Adumbration - n, 1. The act of making a shadow or faint resemblance.
2. A faint sketch; an imperfect representation of a thing.
3. In heraldry, the shadow only of a figure, outlined, and painted of a color darker than the field.
By all accounts I was able to find, adumbration is directly tied to the art of "blazoning, assigning, and marshalling a coat of arms." It is included in A Glossary of Terms used in Heraldry (Parker & Company, 1894) with this definition:
"Adumbration, or Transparency: the shadow of a charge, apart from the charge itself, painted the same colour as the field upon which it is placed, but of a darker tint, or, perhaps, in outline only. The term belongs rather to the romance of heraldry than to its practice, and is imagined by the writers to have been adopted by families who, having lost their possessions, and consequently being unable to maintain their dignity, chose rather to bear their hereditary arms adumbrated than to relinquish them altogether."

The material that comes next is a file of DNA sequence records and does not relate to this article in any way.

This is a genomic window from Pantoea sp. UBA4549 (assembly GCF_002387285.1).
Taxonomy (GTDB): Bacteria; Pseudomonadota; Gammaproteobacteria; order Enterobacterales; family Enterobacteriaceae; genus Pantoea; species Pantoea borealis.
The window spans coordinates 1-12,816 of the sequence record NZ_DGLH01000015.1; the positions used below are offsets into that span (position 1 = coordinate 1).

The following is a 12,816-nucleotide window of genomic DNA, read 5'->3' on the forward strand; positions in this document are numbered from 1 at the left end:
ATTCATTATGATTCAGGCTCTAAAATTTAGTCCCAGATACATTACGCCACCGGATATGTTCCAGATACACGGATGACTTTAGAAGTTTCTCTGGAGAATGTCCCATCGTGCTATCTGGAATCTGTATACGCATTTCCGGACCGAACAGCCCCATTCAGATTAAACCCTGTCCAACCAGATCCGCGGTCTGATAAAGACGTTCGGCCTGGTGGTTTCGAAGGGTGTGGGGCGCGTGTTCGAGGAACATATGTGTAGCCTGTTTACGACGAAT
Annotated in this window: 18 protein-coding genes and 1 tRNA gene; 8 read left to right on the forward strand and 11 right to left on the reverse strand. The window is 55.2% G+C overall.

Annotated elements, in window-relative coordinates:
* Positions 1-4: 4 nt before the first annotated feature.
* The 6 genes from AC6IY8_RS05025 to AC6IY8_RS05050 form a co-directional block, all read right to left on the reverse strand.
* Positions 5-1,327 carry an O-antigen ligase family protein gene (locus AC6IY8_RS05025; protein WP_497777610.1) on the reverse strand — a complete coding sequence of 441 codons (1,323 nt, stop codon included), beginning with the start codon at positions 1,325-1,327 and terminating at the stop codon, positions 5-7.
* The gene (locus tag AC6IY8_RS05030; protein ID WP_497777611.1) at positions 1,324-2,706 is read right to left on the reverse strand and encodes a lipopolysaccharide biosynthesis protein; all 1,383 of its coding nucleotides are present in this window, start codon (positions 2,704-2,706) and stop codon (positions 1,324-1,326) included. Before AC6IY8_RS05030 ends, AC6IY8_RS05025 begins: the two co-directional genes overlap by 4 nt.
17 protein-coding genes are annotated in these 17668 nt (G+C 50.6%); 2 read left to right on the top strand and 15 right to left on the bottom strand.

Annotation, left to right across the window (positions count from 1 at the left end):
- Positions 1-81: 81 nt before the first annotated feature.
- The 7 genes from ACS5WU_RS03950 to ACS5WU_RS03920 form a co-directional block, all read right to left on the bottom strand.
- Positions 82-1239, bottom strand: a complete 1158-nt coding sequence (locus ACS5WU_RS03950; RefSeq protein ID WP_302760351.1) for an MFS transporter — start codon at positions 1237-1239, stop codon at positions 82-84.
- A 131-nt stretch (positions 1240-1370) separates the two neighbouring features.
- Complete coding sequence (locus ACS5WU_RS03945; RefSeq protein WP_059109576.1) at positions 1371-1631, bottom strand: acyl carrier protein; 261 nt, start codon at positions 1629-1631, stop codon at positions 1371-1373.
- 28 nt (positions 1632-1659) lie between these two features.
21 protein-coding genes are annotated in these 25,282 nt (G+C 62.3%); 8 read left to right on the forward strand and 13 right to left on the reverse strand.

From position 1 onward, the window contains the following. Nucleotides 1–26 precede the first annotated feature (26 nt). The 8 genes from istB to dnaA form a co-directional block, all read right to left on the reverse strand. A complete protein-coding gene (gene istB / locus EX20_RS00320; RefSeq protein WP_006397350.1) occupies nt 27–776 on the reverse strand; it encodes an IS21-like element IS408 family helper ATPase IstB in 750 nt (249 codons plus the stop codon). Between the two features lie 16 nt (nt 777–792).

And again in Pimbley's Dictionary of Heraldry (Arthur Pimbley, 1908).
"Adumbration - A figure on a coat of arms traced in outline only, or painted in a darker shade of the same color as the field on which it is represented. Families who had lost their estates, but not their armorial bearings, are said to have occasionally adopted this method of indicating their peculiar position."
I tried to find a visual representation. I found plenty of heraldry photos, but this was all I was able to find that was particular to adumbration. It'll give you at least some idea of what adumbration might have actually looked like.